Foods containing monounsaturated fats reduce low-density lipoprotein (LDL) cholesterol,[5] while possibly increasing high-density lipoprotein (HDL) cholesterol.[6]

Levels of oleic acid along with other monounsaturated fatty acids in red blood cell membranes were positively associated with breast cancer risk. The saturation index (SI) of the same membranes was inversely associated with breast cancer risk. Monounsaturated fats and low SI in erythrocyte membranes are predictors of postmenopausal breast cancer. Both of these variables depend on the activity of the enzyme delta-9 desaturase (Δ9-d).[7]

In children, consumption of monounsaturated oils is associated with healthier serum lipid profiles.[8]

The Mediterranean diet is one heavily influenced by monounsaturated fats. People in Mediterranean countries consume more total fat than Northern European countries, but most of the fat is in the form of monounsaturated fatty acids from olive oil and omega-3 fatty acids from fish, vegetables, and certain meats like lamb, while consumption of saturated fat is minimal in comparison.


Monounsaturated fats are found in animal flesh such as red meat, whole milk products, nuts, and high fat fruits such as olives and avocados. Olive oil is about 75% monounsaturated fat.[9] The high oleic variety sunflower oil contains as much as 85% monounsaturated fat. Canola oil and cashews are both about 58% monounsaturated fat. Tallow (beef fat) is about 50% monounsaturated fat.[10] and lard is about 40% monounsaturated fat. Other sources include avocado oil, macadamia nut oil, grapeseed oil, groundnut oil (peanut oil), sesame oil, corn oil, popcorn, whole grain wheat, cereal, oatmeal, almond oil, sunflower oil, hemp oil, and tea-oil Camellia.[11]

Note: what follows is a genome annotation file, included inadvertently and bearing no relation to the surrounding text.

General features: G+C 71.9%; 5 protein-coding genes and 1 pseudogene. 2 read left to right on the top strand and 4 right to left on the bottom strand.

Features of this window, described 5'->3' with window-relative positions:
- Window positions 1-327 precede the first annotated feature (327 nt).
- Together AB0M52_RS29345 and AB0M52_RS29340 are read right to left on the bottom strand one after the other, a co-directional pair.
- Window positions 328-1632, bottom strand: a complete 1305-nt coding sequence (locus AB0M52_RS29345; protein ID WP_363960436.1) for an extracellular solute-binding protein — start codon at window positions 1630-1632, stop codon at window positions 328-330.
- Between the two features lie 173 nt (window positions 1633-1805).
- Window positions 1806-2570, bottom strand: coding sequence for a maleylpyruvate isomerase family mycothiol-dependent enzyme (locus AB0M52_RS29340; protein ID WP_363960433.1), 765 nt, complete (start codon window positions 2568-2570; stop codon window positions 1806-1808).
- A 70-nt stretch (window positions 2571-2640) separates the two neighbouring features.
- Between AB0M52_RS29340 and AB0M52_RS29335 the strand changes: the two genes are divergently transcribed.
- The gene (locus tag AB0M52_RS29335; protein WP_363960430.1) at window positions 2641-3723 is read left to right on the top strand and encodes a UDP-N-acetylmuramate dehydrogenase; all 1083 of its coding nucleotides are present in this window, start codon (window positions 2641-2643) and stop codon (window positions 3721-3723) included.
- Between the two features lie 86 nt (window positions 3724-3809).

See also


  1. Vessby B, Uusitupa M, Hermansen K, Riccardi G, Rivellese AA, Tapsell LC, Nälsén C, Berglund L, Louheranta A, Rasmussen BM, Calvert GD, Maffetone A, Pedersen E, Gustafsson IB, Storlien LH (March 2001). "Substituting dietary saturated for monounsaturated fat impairs insulin sensitivity in healthy men and women: The KANWU Study". Diabetologia. 44 (3): 312–9. doi:10.1007/s001250051620. PMID 11317662.
  2. Lovejoy JC (October 2002). "The influence of dietary fat on insulin resistance". Current Diabetes Reports. 2 (5): 435–40. doi:10.1007/s11892-002-0098-y. PMID 12643169.
  3. Fukuchi S, Hamaguchi K, Seike M, Himeno K, Sakata T, Yoshimatsu H (June 2004). "Role of fatty acid composition in the development of metabolic disorders in sucrose-induced obese rats". Experimental Biology and Medicine. 229 (6): 486–93. doi:10.1177/153537020422900606. PMID 15169967.
  4. Kien CL, Bunn JY, Tompkins CL, Dumas JA, Crain KI, Ebenstein DB, Koves TR, Muoio DM (April 2013). "Substituting dietary monounsaturated fat for saturated fat is associated with increased daily physical activity and resting energy expenditure and with changes in mood". The American Journal of Clinical Nutrition. 97 (4): 689–97. doi:10.3945/ajcn.112.051730. PMC 3607650. PMID 23446891.